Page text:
Jewish Neighborhoods: Warsaw

Jewish history in Poland stretches back 1,000 years, and in Warsaw, back to the Middle Ages with Yiddish cultural production reaching a peak in the early twentieth century. In the early fifteenth century, the first documented wave of Jews immigrated to Warsaw from Western Europe. Upon arrival, they encountered antisemitism from Christian bourgeoise, leading to their expulsion from Warsaw by the monarchy. Over the years, Jews gradually returned to the city intent on rebuilding their communities. Many lived in Warsaw's jurydyki, private neighborhoods outside of Polish authority. Soon they had grown into a thriving Jewish community with markets, restaurants, and factories along Nalewki street. By the mid-sixteenth century, the Warsaw Jewish community was the largest in Europe.  

Yiddish cultural production in Warsaw was especially active in the period between World War I and World War II when Jews reached nearly 30% of the total population. Warsaw-based newspapers like Haynt, Folks-tsaytung, and Yudishe togblat served Yiddish-speakers across the political spectrum. Writers such as Sholem Asch, Isaac Bashevis Singer, and Markish Peretz played an important role in the Association of Yiddish Writers and Journalists. I.L. Peretz transformed his home into a salon for Yiddish writers to gather. Theatrical ventures formed in the city— Warsaw Yiddish Art Theater, the New Warsaw Yiddish Theater, and Yung-theater—founded by internationally renowned performers Zygmunt Tyrkow, Ester-Rokhl, Ida Kaminska, and Michał Weichert.  

This generative period was cut short in the fall of 1940, when Nazi authorities confined the local Jewish population in the Warsaw Ghetto and sent hundreds of thousands to forced-labor camps and to their deaths at the nearby Treblinka extermination camp. The suppression of Jewish life during the Holocaust was not met without resistance. Religious Jews took part in services held in secret at Rabbi Szapiro’s house, and Emanuel Ringelblum organized the Oneg Shabbos archive to save Yiddish literature and document Jewish life in the ghetto. Others joined fighter groups like the Jewish Combat Organization and Jewish Military Union, culminating in the famous Warsaw Ghetto Uprising in April 1943. After the liquidation of the Warsaw Ghetto in May 1943, those who survived were sent to forced labor and death camps. According to Yad VaShem, out of a population of 3.3 million Jews in Poland before the war, only 380,000 survived the Holocaust.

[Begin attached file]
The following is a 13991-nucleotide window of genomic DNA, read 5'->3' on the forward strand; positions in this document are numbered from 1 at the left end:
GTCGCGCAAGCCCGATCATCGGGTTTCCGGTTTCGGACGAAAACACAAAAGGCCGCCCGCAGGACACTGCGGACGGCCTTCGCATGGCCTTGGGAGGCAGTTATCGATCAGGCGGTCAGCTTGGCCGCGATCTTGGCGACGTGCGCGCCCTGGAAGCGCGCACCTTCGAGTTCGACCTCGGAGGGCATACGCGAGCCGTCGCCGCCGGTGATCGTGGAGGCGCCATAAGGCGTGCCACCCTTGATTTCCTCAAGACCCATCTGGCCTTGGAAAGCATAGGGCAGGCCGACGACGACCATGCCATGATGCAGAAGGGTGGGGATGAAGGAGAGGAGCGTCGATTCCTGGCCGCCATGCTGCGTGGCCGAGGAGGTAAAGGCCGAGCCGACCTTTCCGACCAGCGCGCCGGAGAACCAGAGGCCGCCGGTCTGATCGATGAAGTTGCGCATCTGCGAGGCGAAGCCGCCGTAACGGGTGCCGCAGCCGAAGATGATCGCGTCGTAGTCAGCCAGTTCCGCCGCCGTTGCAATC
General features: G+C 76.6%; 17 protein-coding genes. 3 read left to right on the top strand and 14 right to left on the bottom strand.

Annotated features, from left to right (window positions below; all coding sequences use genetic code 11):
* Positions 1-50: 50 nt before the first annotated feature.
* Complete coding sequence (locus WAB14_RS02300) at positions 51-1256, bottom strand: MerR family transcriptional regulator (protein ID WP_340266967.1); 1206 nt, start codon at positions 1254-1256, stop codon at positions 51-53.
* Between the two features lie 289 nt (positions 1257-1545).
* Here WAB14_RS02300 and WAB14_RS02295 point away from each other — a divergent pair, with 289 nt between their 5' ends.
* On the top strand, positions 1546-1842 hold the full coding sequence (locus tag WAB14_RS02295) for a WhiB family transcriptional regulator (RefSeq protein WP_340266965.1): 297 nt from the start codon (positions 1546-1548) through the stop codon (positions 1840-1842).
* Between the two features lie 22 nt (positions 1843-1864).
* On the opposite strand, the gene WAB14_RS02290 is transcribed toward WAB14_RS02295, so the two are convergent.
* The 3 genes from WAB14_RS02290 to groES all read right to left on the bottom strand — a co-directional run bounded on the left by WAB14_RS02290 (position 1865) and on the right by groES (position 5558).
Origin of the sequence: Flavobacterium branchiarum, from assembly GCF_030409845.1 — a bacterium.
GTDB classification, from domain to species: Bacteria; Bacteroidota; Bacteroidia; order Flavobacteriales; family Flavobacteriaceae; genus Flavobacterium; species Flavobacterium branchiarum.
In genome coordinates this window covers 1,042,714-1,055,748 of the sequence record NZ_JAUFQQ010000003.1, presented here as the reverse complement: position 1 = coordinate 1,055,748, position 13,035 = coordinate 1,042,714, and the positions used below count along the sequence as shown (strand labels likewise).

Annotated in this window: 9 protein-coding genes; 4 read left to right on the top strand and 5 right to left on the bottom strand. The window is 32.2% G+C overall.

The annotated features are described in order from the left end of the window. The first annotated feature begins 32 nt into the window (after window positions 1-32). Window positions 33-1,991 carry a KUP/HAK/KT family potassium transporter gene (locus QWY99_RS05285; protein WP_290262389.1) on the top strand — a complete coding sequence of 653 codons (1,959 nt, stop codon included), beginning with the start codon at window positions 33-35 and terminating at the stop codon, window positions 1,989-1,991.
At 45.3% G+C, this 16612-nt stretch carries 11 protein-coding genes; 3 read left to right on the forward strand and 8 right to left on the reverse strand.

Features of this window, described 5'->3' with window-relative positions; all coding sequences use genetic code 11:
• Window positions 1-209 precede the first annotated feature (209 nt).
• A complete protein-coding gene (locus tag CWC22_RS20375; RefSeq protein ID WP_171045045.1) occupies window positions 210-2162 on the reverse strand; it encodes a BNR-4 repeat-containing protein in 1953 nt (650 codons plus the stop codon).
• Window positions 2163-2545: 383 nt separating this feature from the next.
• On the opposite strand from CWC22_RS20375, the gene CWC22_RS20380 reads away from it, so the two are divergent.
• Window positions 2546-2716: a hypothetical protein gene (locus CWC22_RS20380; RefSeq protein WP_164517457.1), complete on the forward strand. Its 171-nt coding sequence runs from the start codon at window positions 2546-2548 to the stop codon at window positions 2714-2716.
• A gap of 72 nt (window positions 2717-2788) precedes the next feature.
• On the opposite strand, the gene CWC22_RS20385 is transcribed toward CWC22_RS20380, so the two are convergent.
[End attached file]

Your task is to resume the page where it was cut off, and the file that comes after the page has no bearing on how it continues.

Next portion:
After World War II, surviving Jews formed communal organizations to provide legal, educational, social, and cultural services.  Today, organizations—such as Centrum Kultury Jidysz and Fundacja Shalom—continue to cultivate Yiddish language and culture in Warsaw. Yiddish has a significant presence in the world-renowned POLIN museum.  Yiddish and is central to a growing community of activists, translators, scholars and artists in Poland. 

Enjoy the clips below, and for more stories like these, you can browse our YouTube playlist of Warsaw stories.

Historical Polish-Jewish Relations

Attorney and Warsaw native Emile Karafiol, z”l (1935–2019), explains how Jews historically interacted with non-Jews in Eastern Europe and Warsaw in particular.

Remembering a Poor Jewish Home

Chana Szlang Gonshor, z”l (1919–2021), describes her childhood home in Warsaw and the activities of Jewish youth organizations that were a haven to impoverished children.

My Favorite Teacher and the Ringelblum Archives

Moshe Shklar, z”l (1920–2014), Yiddish poet born in Poland, remembers the role his favorite teacher, Israel Lichtenstein, played in the Oneg Shabbos archive, an underground organization to save literature in the Warsaw Ghetto.

My Escape from the Warsaw Ghetto

Henryk Robak, a native Yiddish speaker, remembers his time living in the Warsaw Ghetto and how he escaped.

Postwar Yiddish Theater

Yiddish actress and activist Shura Grinhoyz-Turkow, z”l (1925–2020), describes the State Jewish Theater in postwar Warsaw, directed by the great Ida Kaminska.

Studying Jewish History in Poland

Anna Rozenfeld, Yiddish artist and activist based in Poland, explains how Poland’s Jewish community has grown and become more open over the last few decades.